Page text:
Electric Vehicles

Ford's new 'Making the Mustang Mach-E' documentary shows EV's design and engineering process

Ford has offered an inside peek at the Mustang Mach-E's design process in a new documentary.

Photo courtesy of Ford Motor Company

This week we saw the 2020 Ford Mustang Mach-E in the flesh for the first time and were able to ride in it. Now, Ford has released its "Making the Mustang Mach-E" documentary to share the story of how the model came to be.

Originally, the Mustang Mach-E was not going to be a Mustang. When Jim Hackett, the company's president and CEO took over in May 2017, he created a dedicated electric vehicle (EV) team, named Ford Team Edison. The team changed course, moving from plans for a mundane EV, something more like the Chevrolet Bolt, BMW i3, and Nissan Leaf, to the performance-driven model that would evolve to become the Mustang Mach-E.

Watch it here:

Making the Mustang Mach-E | Mustang Mach-E | FordVideo via YouTube

The 20-minute film is narrated by members of the team and Mustang owners. It was created by Ford and Chrome Productions. The film was executive produced by Chrome Managing Director Joel Mishcon and Gez Medinger, produced by Melly Cook, directed by Jamie Crawford and edited by Alessandro Dordoni at Chrome London.

Customers can now reserve their Mustang Mach-E online. Deliveries begin in late 2020.

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New electric SUV

Honda teases its first EV

The Prologue will go on sale as a 2024 model.

Honda

Honda is nearing the unveiling of its first electric vehicle, the Prologue, and today the automaker gave us our first glimps of the new vehicle. It's just a sketch, but Honda did share some production details and information on its product roadmap.

Honda DealerHonda plans to sell half a million EVs by the end of the decade. Honda

Honda says the Prologue will be an adventure-ready SUV "capable of satisfying everyday driving and weekend getaways with a strong hint of the well-received Honda e in the front fascia." The SUV was developed in Honda's Design Studio in Los Angeles, and was designed with an eye on Honda's global EV models. Honda said it focused on aerodynamics and fine-tuning the body to reducelines and improve range.

The Japanese automaker developed the Prologue alongside GM, but it has other EVs coming to market by 2026. By 2030, Honda says it will release 30 new EVs globally with a production volume of two million units. The co-developed vehicle is the first, but the rest will be built on Honda e:Architecture. In 2027, the automaker will begin building and selling a line of affordable EVs using the architecture developed with General Motors. Honda says it plans to sell half a million EVs in North America by the end of hte decade.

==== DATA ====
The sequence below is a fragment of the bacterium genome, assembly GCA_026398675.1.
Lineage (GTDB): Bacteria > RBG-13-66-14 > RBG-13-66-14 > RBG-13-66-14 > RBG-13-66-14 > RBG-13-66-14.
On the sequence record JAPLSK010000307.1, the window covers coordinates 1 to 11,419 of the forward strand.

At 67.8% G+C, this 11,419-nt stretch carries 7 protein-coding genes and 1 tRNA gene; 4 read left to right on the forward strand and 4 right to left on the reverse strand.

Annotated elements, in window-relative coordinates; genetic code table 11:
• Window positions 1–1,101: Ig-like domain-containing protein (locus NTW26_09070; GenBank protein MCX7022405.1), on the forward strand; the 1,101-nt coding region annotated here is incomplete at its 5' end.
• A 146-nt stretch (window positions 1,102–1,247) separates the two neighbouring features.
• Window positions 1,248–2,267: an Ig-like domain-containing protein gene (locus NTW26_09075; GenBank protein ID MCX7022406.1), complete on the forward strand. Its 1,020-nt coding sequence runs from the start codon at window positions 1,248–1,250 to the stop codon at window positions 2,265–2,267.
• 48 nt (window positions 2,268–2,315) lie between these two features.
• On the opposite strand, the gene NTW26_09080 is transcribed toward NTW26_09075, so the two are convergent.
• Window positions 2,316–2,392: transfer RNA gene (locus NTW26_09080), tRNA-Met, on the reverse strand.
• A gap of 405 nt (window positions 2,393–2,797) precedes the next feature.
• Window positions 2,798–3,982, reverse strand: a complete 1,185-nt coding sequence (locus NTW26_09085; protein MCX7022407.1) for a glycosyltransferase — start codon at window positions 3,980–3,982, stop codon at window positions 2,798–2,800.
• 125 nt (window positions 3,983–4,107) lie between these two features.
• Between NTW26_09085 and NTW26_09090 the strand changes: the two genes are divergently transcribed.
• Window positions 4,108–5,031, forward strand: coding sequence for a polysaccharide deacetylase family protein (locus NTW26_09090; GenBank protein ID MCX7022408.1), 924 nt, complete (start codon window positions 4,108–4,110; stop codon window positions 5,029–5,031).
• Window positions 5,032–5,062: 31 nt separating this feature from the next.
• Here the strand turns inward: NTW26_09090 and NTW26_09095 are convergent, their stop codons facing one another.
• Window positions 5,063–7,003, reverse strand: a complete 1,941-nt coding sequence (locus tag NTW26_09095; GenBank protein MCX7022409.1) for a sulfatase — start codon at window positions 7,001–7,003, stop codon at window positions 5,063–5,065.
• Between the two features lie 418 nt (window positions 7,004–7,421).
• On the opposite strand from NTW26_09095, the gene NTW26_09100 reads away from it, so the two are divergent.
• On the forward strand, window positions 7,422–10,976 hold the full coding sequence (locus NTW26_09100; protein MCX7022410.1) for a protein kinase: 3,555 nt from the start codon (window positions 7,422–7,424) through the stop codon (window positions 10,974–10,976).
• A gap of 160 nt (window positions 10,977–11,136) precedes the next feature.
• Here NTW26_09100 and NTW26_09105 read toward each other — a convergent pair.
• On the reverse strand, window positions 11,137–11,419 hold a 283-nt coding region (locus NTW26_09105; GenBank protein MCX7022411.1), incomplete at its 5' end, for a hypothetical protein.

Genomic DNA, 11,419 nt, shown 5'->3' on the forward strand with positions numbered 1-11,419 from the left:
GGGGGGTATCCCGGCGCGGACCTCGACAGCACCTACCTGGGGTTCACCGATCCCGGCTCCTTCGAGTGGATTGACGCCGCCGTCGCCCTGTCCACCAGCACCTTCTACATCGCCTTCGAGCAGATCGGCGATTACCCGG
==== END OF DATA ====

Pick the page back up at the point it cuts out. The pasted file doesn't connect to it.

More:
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The IIHS may increase the speeds it uses to test advanced driver aids.

Insurance Institute for Highway Safety

The Insurance Institute for Highway Safety (IIHS) recently announced that it is considering changing the speeds it uses to test vehicle-to-vehicle front crash prevention systems. The agency currently tests the systems at 12 and 25 mph, but says that the speeds don't accurately represent the types of crashes the safety tech is meant to prevent.

Front crash preventionwww.youtube.com

Automatic emergency braking (AEB) is designed to notify of a possible collision and help respond with automatic application of braking. Just like a human using the brake pedal, it can stop the car, but higher speeds make it difficult to stop in time. The new tests would be conducted at 35 to 45 mph, which is the range where a large number of rear-end crashes occur. As Automotive News noted, an IIHS study showed 43 percent of rear-end crashes occur at speeds of 45 mph or less, so it's important to have a test that shows how well the tech performs at those levels.

A whopping 85 percent of 2022 vehicles earned a "Superior" rating in the current testing regime, so the IIHS will remove it from 2023 testing and Top Safety Pick award evaluations. Their view is that, since the majority of vehicles meet the criteria, it's no longer an accurate way of evaluating performance. In its place, the agency introduced a night test for automatic emergency braking systems that will begin next year.

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